News & Analysis

Top 10 under-the-radar players about to hit free agency

By John Kosko
Jan 18, 2017

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LANDOVER, MD - OCTOBER 02: Chris Baker #92 of the Washington Redskins celebrates a play during a football game against the Cleveland Browns at FedEx Field on October 2, 2016 in Landover, Maryland. The Redskins won 31-20. (Photo by Mitchell Layton/Getty Images)

With the offseason now here for 28 NFL teams, the start of the new year will be here before you know it, and with it, the opening of free agency. March 9 is the big day, but a lot can happen between now and then—including franchise tags, re-signings, and cuts. Here is an early look at the best players about to hit the open market that will likely fly under the radar.

1. Ricky Wagner, RT, Ravens (84.5 overall grade in 2016)

Right tackles continue to be overlooked in the NFL, and will therefore fly under the radar. Ricky Wagner fits this mold, as he’s been a solid RT for the Ravens over the past three seasons. Seemingly an outlier year in 2015, Wagner graded as a top right tackle in the NFL in 2014 and 2016. He started the year off shaky, surrendering three sacks and four hits through six games, but didn’t allow a single sack or hit on the QB in his final eight games (he missed two games). Wagner’s knock is his run blocking, as that facet of his game is below-average, but in a passing league, his pass-blocking ability should be coveted.

2. J.C. Tretter, C, Packers (84.1)

Tretter is currently slated to hit free agency, but expect GM Ted Thompson to try to re-sign the fourth-year career backup. Tretter has been a valuable piece for a Packers’ team that has seen injuries hit the O-line in recent years. Tretter has played every position on the line for Green Bay, but when he stepped into C Corey Linsley’s shoes, there was no drop-off in play. With Green Bay starting RG T.J. Lang also set to hit free agency (at 30 years old), expect Thompson to let Lang to walk and sign Tretter. With a relatively weak draft class in terms of offensive line talent, however, Tretter may be wise to test the market and have a team overpay for him.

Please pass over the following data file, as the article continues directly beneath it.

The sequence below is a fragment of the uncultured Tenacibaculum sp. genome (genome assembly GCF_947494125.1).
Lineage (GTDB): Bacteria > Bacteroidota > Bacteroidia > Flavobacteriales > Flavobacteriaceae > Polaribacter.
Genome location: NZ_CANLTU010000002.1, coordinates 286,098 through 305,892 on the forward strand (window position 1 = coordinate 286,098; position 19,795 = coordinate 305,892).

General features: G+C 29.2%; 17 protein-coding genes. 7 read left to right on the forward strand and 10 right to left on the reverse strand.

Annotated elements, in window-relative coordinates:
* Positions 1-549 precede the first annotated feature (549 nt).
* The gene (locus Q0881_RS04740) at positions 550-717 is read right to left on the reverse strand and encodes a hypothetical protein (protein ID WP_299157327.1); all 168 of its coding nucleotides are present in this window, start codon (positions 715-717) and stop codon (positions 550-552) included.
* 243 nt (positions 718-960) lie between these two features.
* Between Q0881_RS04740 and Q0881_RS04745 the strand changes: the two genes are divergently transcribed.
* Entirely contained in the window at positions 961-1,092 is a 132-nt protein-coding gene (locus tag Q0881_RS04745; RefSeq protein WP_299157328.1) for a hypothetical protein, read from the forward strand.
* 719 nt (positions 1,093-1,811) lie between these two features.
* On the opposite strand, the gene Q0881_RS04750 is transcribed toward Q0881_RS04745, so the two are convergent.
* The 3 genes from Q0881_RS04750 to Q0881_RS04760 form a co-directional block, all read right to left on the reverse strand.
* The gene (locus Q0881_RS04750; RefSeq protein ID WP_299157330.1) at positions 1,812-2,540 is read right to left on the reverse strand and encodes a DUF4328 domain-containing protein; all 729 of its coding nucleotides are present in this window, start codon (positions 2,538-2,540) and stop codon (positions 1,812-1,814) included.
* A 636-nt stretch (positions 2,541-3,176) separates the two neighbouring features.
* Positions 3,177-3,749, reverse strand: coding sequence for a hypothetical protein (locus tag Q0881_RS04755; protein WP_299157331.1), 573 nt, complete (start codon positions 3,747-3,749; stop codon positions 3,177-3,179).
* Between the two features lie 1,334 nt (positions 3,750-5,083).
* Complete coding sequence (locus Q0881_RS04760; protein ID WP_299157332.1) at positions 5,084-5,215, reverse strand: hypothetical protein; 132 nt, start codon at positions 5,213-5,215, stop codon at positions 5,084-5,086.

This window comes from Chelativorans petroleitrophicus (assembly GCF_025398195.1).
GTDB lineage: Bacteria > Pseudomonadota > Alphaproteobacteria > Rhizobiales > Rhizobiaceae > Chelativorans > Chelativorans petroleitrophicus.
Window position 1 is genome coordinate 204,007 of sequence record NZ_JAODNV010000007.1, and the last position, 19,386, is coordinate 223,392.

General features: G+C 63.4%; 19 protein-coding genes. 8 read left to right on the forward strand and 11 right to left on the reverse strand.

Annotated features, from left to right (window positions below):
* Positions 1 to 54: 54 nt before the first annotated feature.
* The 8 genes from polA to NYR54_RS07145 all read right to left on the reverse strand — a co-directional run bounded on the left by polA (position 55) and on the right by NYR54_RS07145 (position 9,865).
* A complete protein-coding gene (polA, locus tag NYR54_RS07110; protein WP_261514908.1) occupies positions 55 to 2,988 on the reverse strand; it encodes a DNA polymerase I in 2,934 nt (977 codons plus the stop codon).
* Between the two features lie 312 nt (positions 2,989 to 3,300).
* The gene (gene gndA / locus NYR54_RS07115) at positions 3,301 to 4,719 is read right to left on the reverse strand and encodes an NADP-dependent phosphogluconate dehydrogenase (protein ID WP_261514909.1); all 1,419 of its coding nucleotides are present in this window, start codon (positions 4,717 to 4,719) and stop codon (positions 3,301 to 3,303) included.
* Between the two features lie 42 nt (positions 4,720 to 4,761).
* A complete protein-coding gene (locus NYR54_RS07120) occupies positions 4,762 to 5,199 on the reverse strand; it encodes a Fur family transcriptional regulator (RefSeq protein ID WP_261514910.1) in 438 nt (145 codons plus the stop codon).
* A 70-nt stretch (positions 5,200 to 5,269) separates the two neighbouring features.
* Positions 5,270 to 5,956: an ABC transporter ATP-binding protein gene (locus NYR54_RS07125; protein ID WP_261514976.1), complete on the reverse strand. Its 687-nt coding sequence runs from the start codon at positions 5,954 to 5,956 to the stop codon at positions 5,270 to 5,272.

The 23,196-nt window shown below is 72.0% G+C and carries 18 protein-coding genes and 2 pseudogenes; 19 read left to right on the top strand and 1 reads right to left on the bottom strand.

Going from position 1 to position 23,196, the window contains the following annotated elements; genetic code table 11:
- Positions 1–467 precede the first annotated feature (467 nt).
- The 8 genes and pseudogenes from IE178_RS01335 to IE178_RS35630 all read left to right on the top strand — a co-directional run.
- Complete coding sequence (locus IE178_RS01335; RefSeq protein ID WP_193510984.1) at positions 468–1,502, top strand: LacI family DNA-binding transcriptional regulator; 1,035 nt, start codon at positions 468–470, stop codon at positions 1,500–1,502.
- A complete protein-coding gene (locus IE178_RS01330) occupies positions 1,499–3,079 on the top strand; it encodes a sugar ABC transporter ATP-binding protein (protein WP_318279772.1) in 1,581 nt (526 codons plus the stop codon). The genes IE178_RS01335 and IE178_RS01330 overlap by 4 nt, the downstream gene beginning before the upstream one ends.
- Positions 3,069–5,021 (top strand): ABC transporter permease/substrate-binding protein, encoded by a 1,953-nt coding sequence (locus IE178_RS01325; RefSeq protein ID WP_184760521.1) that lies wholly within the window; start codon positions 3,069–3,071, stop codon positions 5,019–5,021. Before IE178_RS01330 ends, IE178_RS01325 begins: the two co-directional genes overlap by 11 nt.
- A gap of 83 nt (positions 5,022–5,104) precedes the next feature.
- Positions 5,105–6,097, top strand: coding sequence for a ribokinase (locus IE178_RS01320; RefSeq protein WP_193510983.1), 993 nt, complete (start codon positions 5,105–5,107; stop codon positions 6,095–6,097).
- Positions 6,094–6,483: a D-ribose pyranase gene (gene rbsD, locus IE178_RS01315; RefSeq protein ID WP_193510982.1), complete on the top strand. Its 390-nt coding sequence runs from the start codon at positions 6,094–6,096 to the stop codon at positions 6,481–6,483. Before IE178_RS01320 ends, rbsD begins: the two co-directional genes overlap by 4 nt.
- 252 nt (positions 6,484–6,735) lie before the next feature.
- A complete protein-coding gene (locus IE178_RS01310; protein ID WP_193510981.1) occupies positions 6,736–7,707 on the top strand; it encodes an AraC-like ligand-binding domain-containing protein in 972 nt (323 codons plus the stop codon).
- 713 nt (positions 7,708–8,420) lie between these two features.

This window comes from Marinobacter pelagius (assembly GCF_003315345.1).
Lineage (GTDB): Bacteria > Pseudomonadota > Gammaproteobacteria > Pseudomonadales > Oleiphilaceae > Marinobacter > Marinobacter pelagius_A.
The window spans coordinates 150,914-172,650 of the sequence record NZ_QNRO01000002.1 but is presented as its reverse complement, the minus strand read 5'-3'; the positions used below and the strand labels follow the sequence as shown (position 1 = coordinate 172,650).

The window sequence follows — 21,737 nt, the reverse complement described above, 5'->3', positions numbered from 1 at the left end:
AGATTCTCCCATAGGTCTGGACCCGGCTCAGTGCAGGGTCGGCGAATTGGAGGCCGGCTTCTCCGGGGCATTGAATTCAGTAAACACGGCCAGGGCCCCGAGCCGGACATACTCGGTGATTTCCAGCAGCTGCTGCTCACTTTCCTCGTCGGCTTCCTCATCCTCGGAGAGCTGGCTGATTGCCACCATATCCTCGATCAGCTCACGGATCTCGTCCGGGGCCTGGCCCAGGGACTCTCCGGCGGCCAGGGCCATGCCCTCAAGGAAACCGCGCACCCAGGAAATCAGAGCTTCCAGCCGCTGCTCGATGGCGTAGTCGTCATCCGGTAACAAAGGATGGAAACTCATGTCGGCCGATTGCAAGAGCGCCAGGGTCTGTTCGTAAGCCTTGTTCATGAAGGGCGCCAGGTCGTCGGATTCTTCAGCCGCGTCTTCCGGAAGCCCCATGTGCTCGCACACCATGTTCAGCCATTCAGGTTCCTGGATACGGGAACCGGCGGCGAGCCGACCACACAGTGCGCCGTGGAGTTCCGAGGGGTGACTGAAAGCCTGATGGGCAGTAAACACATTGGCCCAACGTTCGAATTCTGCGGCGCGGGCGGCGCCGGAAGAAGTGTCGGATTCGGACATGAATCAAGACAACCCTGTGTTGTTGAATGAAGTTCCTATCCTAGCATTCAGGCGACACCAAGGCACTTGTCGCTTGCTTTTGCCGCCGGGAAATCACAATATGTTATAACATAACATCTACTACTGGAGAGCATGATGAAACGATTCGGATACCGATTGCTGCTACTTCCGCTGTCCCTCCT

3. Chris Baker, DI, Redskins (82.2)

Redskins interior defender Chris Baker will turn 29 in 2017, but he has been a very good all-around player on the defensive line for two seasons. Baker gets consistent pressure on the quarterback, but is an even better run defender, as you’ll rarely find the veteran out of position. While Baker’s production took a slight step back in 2016 from 2015, he still is a reliable and dependable option for teams looking for stability on the D-line.

4. Mario Addison, ED, Panthers (83.6)

A former undrafted free agent, Addison has always been a decent pass-rusher, but took his game to the next level in 2016, cracking double-digit sacks for the first time his in career. Ranking second among 4-3 defensive ends in pass-rushing productivity, Addison totaled 10 sacks, five hits, and 51 QB pressures on just 294 pass rushes. In addition to becoming a more impactful pass-rusher, he had his best season in run defense, recording career highs in tackles and defensive stops. Addison will be 29 years old in 2017, so his prime window will be shorter than most, but he’ll prove to be a good sub-package pass-rusher for teams.

Mario Addison

5. Kyle Juszczyk, FB, Ravens (87.9)

A mostly dead position in the NFL, true fullbacks rarely see the field in today’s pro game. Kyle Juszczyk is bucking that trend, as he totaled 465 snaps in 2016, which would have ranked him 27th among all HBs. The former Harvard bruiser brings a dynamic element to the position, as he is the best all-around blocking back, and pairs that with good usage as a receiver and runner. Juszczyk won’t be coveted by many teams because of his position, but his ability as a receiver can extend drives and change games.

6. Gerald Hodges, LB, 49ers (82.4)